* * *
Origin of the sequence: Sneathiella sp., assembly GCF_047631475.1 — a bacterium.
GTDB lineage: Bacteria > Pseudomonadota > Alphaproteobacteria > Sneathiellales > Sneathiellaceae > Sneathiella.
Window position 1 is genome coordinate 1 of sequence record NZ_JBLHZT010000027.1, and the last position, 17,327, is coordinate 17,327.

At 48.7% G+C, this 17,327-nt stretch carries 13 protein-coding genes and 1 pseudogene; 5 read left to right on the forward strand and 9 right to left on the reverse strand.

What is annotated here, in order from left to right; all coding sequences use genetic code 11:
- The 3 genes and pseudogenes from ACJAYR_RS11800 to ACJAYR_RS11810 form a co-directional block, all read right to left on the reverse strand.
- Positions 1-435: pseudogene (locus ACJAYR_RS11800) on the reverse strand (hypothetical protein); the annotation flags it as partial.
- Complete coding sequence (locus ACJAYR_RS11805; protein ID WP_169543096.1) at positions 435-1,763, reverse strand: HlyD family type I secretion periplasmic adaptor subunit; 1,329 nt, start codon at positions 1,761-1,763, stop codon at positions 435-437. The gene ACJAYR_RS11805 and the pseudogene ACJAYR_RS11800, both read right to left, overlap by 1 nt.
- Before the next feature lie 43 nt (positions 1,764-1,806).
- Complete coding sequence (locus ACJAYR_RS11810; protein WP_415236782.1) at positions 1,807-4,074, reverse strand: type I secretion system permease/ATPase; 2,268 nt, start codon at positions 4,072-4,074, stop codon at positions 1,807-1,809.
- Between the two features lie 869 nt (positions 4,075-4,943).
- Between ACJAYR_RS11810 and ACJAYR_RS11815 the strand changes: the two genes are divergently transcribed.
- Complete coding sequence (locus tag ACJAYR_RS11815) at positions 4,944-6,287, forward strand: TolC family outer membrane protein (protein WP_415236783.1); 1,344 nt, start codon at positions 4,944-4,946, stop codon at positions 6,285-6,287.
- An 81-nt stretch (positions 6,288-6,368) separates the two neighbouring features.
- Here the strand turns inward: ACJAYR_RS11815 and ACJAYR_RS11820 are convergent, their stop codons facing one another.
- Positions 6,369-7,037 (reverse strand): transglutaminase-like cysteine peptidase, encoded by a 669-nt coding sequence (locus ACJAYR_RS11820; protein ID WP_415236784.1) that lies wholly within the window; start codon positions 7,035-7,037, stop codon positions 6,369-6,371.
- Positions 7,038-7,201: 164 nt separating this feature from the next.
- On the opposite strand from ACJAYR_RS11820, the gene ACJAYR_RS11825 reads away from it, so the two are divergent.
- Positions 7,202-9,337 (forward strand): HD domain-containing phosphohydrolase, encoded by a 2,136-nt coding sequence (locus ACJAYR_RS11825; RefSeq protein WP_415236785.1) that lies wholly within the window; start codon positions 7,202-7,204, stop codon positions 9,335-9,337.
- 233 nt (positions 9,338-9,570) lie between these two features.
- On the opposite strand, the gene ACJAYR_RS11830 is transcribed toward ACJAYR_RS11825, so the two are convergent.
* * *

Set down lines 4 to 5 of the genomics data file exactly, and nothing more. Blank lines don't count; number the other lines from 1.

At 48.7% G+C, this 17,327-nt stretch carries 13 protein-coding genes and 1 pseudogene; 5 read left to right on the forward strand and 9 right to left on the reverse strand.

What is annotated here, in order from left to right; all coding sequences use genetic code 11: